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Euro

49. Mr. Allen: To ask the President of the Council to ask the hon. Member for Roxburgh and Berwickshire, representing the House of Commons Commission, what provision has been made in the accounting procedures of the House for the use of the euro; and if he will make a statement. [25065]

Mr. Kirkwood: The accounting procedures used by the House follow those generally used in central Government Departments, and are based upon Treasury guidance. The accounting systems of the House (in common with most modern systems) have multi-currency capabilities. The House accounts for all transactions in sterling.

Pre-Legislative Scrutiny

50. Fiona Mactaggart: To ask the President of the Council if he will make a statement on his plans for pre-legislative scrutiny of bills. [25066]

Mr. Stephen Twigg: I refer my hon. Friend to the answer to the hon. Member for Edinburgh, North and Leith (Mr. Lazarowicz) on 4 December 2001, Official Report, column 165W.

Oath of Allegiance

51. Hugh Bayley: To ask the President of the Council if he will bring forward proposals to reform the Parliamentary Oath. [25067]

Mr. Stephen Twigg: I refer my hon. Friend to the reply I gave earlier to the hon. Member for Macclesfield (Mr. Winterton).

Electronic Voting

52. Mr. Ben Chapman: To ask the President of the Council if he will make a statement on his proposals to the Select Committee on Modernisation of the House of Commons about the future use of electronic methods of voting. [25068]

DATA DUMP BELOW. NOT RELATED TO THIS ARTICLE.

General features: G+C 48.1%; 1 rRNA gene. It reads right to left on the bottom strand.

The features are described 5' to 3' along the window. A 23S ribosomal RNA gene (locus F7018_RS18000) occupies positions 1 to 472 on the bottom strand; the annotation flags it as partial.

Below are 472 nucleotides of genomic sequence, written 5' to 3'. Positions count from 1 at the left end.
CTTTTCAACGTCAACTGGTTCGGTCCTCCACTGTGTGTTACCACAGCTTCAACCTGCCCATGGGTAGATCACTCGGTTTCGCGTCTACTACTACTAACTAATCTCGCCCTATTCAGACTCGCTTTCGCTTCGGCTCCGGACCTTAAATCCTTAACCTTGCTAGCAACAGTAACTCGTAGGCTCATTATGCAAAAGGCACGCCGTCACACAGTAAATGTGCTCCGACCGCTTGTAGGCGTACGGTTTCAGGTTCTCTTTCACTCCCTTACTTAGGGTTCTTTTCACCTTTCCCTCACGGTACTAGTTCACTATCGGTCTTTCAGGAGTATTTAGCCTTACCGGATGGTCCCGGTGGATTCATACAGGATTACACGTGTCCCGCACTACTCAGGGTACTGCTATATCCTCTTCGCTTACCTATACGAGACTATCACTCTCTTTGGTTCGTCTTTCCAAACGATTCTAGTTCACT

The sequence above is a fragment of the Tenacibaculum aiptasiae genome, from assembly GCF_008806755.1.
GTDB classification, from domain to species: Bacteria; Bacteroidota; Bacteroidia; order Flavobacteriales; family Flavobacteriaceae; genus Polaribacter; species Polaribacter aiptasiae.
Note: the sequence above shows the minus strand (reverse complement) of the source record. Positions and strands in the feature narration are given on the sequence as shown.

Mr. Stephen Twigg: Used appropriately, electronic voting could have advantages for Members by reducing the time spent on divisions rather than debate. The Select Committee on Modernisation of the House of Commons may wish to consider my right hon. Friend's proposals.

Question Time

53. Miss McIntosh: To ask the President of the Council if he will make a statement on his proposals to reform question time. [25069]

Mr. Stephen Twigg: The Procedure Committee is currently conducting an inquiry into parliamentary questions. We look forward to their recommendations.

Parliamentary Commissioner for Standards

Peter Bottomley: To ask the hon. Member for Roxburgh and Berwickshire, representing the House of Commons Commission, when the Commission agreed to pay the Parliamentary Commissioner for Standards for four days a week; when the Commission first understood the average days worked was five days a week; and when, why and how it decided to offer the next term at three days a week. [25148]

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Mr. Kirkwood [holding answer 9 January 2002]: The Commissioner for Standards was initially offered the post on the basis of three days a week. The Commission agreed to increase the salary to one based on employment for four days, but this was done in response to representations made by Mrs. Filkin and was not based on any re-assessment of her likely workload. The Commission was told by the Chairman of the Committee on Standards and Privileges on 10 December 2001 that the Commissioner for Standards was in fact working for about five days a week. As for the decision to advertise the next term as likely to be for three days a week, I refer the hon. Member to the answers I gave on 23 November 2001, Official Report, column 484W, and 28 November 2001, Official Report, column 871W.

Peter Bottomley: To ask the hon. Member for Roxburgh and Berwickshire, representing the House of Commons Commission, what policy the Commission has adopted in relation to the correction of information concerning the recent letter from the Parliamentary Commissioner for Standards. [25533]